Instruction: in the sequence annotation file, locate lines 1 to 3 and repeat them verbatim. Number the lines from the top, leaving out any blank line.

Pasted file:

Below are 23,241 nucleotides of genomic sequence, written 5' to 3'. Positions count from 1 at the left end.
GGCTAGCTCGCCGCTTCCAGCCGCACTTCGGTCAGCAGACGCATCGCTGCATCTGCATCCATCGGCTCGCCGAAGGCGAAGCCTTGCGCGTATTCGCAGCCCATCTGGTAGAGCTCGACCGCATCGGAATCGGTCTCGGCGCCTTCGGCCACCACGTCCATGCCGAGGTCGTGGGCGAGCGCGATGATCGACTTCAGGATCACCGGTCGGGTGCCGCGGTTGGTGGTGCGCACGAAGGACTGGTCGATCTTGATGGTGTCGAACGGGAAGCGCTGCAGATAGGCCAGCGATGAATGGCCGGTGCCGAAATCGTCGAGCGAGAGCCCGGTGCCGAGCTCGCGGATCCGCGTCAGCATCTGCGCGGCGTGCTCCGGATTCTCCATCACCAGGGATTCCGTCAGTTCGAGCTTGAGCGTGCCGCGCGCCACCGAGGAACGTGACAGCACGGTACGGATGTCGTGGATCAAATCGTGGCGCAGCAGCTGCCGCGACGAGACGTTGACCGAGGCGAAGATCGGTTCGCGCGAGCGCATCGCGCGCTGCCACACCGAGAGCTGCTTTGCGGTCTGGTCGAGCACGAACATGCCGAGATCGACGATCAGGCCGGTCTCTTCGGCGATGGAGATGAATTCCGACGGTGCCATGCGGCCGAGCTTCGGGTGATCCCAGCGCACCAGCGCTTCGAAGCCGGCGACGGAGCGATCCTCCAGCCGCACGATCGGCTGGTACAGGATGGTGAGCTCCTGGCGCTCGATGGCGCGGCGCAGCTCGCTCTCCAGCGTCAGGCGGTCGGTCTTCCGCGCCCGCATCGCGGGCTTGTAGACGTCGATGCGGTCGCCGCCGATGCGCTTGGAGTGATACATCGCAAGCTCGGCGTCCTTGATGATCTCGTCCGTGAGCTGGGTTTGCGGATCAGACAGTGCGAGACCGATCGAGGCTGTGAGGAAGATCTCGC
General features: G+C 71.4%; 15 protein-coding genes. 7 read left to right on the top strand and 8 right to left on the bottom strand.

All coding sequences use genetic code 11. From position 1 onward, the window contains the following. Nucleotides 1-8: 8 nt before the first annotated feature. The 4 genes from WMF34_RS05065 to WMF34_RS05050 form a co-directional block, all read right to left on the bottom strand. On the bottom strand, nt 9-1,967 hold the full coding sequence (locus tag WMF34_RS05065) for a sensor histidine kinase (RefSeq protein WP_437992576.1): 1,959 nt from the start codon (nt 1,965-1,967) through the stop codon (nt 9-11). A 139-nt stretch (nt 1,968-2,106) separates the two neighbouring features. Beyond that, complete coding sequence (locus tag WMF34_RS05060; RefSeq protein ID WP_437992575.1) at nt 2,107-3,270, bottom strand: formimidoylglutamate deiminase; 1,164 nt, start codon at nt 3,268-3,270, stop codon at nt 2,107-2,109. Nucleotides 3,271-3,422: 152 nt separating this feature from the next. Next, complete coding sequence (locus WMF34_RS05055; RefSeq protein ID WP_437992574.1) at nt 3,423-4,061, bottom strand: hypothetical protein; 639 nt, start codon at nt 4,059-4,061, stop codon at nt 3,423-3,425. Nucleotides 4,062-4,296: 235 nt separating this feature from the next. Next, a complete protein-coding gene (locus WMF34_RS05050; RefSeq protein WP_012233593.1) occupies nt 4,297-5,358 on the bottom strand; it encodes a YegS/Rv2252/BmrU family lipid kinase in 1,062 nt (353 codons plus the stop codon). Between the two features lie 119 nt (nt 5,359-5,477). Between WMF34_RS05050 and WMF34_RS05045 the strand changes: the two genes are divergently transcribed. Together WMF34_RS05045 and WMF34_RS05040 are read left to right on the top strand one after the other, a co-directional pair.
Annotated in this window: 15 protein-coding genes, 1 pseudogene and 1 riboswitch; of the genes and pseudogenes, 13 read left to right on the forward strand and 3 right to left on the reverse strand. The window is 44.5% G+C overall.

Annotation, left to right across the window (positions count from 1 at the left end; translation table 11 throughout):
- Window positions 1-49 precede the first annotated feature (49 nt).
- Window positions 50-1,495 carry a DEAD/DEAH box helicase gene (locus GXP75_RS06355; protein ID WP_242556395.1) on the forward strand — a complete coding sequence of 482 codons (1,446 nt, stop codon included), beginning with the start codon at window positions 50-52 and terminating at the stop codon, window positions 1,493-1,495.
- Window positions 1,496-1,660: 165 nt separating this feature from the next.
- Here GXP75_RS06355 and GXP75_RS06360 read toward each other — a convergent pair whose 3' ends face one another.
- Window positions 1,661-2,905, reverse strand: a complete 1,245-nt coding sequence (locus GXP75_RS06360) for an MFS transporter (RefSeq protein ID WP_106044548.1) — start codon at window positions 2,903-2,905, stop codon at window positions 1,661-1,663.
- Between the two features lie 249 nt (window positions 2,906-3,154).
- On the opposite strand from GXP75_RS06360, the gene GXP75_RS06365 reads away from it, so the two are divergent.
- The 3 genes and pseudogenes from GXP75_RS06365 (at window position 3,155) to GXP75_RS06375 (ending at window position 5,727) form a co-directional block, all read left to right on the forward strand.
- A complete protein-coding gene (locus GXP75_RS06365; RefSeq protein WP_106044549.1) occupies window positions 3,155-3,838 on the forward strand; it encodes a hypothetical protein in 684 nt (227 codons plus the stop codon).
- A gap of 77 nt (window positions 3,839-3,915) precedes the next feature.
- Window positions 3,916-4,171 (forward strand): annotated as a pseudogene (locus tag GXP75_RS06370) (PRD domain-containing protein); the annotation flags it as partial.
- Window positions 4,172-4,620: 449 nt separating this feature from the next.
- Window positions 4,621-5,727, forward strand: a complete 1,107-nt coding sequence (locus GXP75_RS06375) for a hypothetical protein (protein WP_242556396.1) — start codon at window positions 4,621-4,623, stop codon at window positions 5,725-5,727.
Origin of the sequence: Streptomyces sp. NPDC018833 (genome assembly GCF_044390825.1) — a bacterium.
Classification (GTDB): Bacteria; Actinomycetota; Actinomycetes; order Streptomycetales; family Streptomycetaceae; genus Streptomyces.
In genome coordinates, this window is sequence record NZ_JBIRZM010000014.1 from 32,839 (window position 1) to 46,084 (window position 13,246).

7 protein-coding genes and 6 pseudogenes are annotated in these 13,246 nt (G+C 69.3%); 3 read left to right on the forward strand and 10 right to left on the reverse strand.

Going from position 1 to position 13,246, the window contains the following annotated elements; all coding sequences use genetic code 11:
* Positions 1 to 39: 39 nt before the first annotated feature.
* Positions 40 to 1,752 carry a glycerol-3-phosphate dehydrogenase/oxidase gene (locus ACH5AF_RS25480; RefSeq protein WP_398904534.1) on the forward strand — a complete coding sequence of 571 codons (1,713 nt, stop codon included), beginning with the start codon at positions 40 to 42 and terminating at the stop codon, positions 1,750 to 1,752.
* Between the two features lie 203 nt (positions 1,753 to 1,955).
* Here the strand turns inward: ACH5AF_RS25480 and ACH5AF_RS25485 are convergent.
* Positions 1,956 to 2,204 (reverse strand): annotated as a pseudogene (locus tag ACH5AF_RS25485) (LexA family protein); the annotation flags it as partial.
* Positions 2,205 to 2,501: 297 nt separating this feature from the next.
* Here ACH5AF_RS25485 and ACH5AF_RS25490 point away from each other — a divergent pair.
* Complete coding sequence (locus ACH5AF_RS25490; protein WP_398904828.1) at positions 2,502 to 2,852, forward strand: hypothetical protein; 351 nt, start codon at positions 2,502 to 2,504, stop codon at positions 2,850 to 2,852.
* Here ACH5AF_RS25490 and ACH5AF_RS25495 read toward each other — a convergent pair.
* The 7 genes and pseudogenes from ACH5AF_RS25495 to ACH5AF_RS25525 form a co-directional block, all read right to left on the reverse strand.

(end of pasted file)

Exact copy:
Below are 23,241 nucleotides of genomic sequence, written 5' to 3'. Positions count from 1 at the left end.
GGCTAGCTCGCCGCTTCCAGCCGCACTTCGGTCAGCAGACGCATCGCTGCATCTGCATCCATCGGCTCGCCGAAGGCGAAGCCTTGCGCGTATTCGCAGCCCATCTGGTAGAGCTCGACCGCATCGGAATCGGTCTCGGCGCCTTCGGCCACCACGTCCATGCCGAGGTCGTGGGCGAGCGCGATGATCGACTTCAGGATCACCGGTCGGGTGCCGCGGTTGGTGGTGCGCACGAAGGACTGGTCGATCTTGATGGTGTCGAACGGGAAGCGCTGCAGATAGGCCAGCGATGAATGGCCGGTGCCGAAATCGTCGAGCGAGAGCCCGGTGCCGAGCTCGCGGATCCGCGTCAGCATCTGCGCGGCGTGCTCCGGATTCTCCATCACCAGGGATTCCGTCAGTTCGAGCTTGAGCGTGCCGCGCGCCACCGAGGAACGTGACAGCACGGTACGGATGTCGTGGATCAAATCGTGGCGCAGCAGCTGCCGCGACGAGACGTTGACCGAGGCGAAGATCGGTTCGCGCGAGCGCATCGCGCGCTGCCACACCGAGAGCTGCTTTGCGGTCTGGTCGAGCACGAACATGCCGAGATCGACGATCAGGCCGGTCTCTTCGGCGATGGAGATGAATTCCGACGGTGCCATGCGGCCGAGCTTCGGGTGATCCCAGCGCACCAGCGCTTCGAAGCCGGCGACGGAGCGATCCTCCAGCCGCACGATCGGCTGGTACAGGATGGTGAGCTCCTGGCGCTCGATGGCGCGGCGCAGCTCGCTCTCCAGCGTCAGGCGGTCGGTCTTCCGCGCCCGCATCGCGGGCTTGTAGACGTCGATGCGGTCGCCGCCGATGCGCTTGGAGTGATACATCGCAAGCTCGGCGTCCTTGATGATCTCGTCCGTGAGCTGGGTTTGCGGATCAGACAGTGCGAGACCGATCGAGGCTGTGAGGAAGATCTCGC
General features: G+C 71.4%; 15 protein-coding genes. 7 read left to right on the top strand and 8 right to left on the bottom strand.